Author: Alan Biggs
This season has seen a spate of incidents of players or managers either manhandling or threatening match officials. Not one of them has been treated as severely as Keith Stroud, the referee effectively banned for the rest of the campaign.
This was for a mistake. A bad mistake. But no-one was endangered. The spirit of the game was untarnished and its reputation unharmed. Compare Stroud’s unfortunate aberration with the behaviour of some of the game’s participants – and the way the Football Association has treated them with a relative slap of the wrist.
Will the “punishment” of the latest offender, Hartlepool’s Liam Donnelly, be any different?
Donnelly chased down referee Dean Whitestone at Leyton Orient on Monday. He was cautioned but then squared up to the referee before being sent off. Previous penalties this season suggest he will receive an extra suspension of only up to another three matches.
That’s what Aston Villa’s Leandro Bacuna was given for shoving an assistant referee. It doubled his three-match ban for the sending off – but was it enough? Blackburn’s Hope Akpan received only ONE extra game for pushing a referee and being sent off.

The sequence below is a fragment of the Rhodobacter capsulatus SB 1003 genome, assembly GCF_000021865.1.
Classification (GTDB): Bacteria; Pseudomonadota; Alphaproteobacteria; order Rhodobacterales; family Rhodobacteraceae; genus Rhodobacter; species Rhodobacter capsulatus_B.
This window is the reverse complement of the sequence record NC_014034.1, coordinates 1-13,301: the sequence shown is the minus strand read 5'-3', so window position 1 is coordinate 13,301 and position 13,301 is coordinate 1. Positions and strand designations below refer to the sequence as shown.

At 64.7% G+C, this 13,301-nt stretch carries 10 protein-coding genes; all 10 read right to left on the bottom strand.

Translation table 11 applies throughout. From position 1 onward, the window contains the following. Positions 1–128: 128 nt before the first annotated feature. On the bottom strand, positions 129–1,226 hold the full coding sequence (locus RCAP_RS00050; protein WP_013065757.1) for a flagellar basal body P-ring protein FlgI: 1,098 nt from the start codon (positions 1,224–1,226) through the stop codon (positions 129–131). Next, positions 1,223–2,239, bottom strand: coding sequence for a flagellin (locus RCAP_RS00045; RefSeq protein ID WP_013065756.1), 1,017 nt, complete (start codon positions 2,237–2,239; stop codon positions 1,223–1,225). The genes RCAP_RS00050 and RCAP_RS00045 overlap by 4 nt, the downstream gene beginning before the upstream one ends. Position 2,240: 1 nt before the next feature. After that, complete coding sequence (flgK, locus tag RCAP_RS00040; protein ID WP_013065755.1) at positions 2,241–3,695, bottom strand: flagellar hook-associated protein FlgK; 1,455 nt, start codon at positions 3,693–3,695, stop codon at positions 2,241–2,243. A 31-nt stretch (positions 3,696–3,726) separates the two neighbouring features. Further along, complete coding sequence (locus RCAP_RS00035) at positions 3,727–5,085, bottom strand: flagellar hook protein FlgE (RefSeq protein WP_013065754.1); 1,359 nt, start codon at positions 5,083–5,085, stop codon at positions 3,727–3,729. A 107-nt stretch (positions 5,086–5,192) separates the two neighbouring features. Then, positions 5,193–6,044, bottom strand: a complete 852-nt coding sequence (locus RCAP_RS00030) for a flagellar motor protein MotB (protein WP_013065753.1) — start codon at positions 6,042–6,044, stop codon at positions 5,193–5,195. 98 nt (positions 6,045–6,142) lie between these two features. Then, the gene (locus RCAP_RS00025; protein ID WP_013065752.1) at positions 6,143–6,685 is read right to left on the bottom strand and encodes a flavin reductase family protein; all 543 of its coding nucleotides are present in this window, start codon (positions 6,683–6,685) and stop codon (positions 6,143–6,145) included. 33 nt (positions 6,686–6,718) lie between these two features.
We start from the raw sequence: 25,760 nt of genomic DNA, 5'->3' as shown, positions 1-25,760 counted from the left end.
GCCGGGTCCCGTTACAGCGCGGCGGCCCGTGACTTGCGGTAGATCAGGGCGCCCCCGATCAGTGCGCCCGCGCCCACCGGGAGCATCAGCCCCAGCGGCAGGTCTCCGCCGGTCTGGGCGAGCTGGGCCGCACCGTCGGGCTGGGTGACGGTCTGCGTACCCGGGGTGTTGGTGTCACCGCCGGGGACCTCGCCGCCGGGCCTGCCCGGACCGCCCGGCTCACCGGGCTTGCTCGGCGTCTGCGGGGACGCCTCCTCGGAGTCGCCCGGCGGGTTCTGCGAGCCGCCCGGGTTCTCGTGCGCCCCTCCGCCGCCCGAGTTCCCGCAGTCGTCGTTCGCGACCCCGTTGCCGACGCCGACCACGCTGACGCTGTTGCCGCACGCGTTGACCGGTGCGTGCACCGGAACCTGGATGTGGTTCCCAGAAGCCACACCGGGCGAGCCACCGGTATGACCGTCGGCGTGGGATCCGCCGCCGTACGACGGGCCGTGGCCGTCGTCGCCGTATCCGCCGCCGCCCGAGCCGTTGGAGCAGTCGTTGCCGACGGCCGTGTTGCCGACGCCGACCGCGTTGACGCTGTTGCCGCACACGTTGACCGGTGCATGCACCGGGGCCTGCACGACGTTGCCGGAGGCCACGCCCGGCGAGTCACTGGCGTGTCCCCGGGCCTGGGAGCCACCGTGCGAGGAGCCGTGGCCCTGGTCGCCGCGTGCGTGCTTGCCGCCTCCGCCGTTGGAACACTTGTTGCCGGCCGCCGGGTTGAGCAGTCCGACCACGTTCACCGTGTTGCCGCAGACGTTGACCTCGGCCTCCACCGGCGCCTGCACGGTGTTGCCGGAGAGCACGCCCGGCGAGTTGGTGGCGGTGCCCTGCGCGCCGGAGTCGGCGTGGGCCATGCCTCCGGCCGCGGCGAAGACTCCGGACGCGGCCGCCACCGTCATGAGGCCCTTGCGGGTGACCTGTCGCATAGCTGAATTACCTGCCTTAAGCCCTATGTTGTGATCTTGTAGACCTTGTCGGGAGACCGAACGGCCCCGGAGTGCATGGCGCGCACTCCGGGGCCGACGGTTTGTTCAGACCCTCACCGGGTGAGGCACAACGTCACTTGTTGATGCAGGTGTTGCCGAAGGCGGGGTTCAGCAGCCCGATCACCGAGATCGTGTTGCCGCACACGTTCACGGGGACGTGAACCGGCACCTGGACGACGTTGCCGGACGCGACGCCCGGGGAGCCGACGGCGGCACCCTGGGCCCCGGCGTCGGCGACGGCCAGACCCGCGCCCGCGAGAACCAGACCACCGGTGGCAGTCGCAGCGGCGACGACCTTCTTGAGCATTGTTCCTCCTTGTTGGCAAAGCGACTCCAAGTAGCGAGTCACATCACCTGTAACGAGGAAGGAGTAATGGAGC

Arsenal manager Arsene Wenger could consider himself fortunate that he was merely removed from the touchline – for four matches – for laying hands on a fourth official. Keith Stroud’s “crime” bears no comparison. He had a brainstorm that meant he failed to apply the laws of the game in the penalty fiasco at Newcastle early this month.
There has to be accountability and You Are The Ref experts have no complaints over a suspension. But 28 days? Up to eight matches missed? Ending his season and forcing him to stew on his mistake for an entire summer?
Stroud also carried the can for the other three match officials, also culpable but suspended for just 14 days.
YATR’s Dean Mohareb has spoken out along with other members of the team.
“Keith’s treatment is unbelievable compared to suspensions handed to players and managers,” said Mohareb.
“When is the game going to protect officials?
“They are an easy target as they won’t stand up on these matters for fear of reprisals.”
Keith Hackett said: “The FA is all shout and no action. I thought at the start of the season, with the emphasis on dissent, that they were going to really clamp down on physical abuse of officials.
“Where is the Respect campaign?
“What evidence do they have for supporting grassroots officials when unacceptable behaviour in the professional game is allowed to go unchecked?”
More discussion on these issues can be found in this week’s Ref Show.